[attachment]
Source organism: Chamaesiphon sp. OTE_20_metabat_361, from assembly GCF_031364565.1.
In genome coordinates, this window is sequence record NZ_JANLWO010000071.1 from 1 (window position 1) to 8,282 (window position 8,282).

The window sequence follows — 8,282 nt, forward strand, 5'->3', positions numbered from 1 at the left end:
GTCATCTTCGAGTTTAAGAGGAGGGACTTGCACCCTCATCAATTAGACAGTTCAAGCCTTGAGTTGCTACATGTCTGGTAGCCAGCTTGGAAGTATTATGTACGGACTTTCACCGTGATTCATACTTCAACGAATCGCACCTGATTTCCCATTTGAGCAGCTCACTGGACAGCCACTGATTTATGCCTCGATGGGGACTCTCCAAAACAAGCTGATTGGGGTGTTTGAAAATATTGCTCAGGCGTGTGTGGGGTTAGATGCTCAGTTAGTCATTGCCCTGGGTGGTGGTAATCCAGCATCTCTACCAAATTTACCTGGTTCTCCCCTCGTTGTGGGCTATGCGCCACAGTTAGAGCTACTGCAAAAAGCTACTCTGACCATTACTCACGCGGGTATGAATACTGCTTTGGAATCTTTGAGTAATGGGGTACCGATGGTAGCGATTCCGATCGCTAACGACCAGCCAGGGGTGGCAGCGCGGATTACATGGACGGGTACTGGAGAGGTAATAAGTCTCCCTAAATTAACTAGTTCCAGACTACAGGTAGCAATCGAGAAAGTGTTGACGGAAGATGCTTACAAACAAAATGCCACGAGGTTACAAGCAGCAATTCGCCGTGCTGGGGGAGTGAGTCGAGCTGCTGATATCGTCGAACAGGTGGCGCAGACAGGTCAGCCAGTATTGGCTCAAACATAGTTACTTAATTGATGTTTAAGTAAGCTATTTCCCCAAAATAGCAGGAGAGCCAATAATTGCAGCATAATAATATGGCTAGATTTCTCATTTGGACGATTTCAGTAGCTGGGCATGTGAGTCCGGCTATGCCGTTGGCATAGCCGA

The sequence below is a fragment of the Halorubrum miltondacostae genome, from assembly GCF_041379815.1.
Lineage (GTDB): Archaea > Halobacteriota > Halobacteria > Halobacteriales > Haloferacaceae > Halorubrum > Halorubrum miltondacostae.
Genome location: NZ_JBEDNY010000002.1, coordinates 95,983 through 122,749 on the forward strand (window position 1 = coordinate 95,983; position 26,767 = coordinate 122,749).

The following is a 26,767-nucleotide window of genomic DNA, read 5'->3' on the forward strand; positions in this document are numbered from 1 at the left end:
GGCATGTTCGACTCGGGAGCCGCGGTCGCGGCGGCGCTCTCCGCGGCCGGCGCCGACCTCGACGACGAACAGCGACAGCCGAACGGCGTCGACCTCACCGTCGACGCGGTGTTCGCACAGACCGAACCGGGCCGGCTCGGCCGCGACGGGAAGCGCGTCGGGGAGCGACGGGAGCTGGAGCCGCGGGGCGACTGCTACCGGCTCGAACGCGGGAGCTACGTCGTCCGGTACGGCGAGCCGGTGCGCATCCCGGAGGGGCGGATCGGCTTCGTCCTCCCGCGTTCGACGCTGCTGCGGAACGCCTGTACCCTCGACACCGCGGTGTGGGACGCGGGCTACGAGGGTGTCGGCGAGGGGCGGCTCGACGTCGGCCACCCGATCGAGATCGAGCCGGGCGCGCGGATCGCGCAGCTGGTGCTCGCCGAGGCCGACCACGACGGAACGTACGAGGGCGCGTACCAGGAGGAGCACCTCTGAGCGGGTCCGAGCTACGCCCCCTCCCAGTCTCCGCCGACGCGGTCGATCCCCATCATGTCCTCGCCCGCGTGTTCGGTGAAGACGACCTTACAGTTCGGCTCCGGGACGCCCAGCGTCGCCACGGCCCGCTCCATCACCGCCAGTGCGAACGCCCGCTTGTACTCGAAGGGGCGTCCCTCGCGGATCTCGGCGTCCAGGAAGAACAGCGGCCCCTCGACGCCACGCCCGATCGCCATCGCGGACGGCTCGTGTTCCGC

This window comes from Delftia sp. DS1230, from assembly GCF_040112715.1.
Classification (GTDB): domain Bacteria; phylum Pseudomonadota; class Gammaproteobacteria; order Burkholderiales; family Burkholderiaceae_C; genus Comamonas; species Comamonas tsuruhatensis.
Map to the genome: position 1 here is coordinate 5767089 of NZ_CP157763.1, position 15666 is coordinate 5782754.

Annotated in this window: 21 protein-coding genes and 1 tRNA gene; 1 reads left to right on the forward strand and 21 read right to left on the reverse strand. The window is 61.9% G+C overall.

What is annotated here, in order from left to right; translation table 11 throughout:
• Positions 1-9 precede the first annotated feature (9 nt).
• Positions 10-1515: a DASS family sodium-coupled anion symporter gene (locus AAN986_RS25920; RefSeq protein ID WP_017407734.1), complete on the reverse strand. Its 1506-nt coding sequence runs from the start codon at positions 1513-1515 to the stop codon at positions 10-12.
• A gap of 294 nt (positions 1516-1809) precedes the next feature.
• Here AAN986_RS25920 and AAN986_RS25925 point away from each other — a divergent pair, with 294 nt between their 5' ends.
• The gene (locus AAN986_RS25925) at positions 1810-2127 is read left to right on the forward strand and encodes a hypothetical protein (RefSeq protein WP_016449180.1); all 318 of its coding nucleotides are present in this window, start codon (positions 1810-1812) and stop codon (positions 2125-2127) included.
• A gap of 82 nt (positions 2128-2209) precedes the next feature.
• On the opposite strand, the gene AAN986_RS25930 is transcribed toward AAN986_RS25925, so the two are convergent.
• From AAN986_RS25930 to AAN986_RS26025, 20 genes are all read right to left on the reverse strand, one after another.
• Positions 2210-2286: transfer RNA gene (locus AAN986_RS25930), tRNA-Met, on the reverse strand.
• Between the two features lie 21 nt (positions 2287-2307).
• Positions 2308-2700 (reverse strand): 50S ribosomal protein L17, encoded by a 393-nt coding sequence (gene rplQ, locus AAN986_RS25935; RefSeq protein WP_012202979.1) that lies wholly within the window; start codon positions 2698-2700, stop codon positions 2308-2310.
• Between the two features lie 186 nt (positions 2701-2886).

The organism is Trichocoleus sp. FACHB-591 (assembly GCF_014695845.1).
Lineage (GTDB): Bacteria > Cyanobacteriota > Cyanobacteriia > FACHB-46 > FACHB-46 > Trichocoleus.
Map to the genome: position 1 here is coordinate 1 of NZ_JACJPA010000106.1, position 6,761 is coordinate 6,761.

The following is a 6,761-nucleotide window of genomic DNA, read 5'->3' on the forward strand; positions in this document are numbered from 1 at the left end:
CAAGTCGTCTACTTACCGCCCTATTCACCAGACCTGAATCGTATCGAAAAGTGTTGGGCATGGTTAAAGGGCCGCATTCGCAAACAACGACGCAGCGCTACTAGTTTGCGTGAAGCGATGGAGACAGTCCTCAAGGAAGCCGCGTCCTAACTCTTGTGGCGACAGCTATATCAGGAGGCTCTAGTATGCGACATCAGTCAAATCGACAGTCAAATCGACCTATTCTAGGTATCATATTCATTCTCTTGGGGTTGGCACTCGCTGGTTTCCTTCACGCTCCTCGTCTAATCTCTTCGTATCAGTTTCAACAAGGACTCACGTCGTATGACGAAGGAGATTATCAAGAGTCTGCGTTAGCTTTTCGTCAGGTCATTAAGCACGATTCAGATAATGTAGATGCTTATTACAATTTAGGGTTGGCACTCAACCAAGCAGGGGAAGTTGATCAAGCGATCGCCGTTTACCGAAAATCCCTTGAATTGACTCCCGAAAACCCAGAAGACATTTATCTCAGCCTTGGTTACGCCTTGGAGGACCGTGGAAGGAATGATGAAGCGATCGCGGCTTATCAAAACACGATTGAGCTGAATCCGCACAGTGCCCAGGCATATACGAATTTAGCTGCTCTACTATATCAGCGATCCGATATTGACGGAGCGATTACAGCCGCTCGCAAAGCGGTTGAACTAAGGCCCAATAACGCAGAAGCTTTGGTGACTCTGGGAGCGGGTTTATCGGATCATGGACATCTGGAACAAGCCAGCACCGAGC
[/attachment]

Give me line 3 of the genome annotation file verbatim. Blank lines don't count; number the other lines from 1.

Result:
The window sequence follows — 8,282 nt, forward strand, 5'->3', positions numbered from 1 at the left end: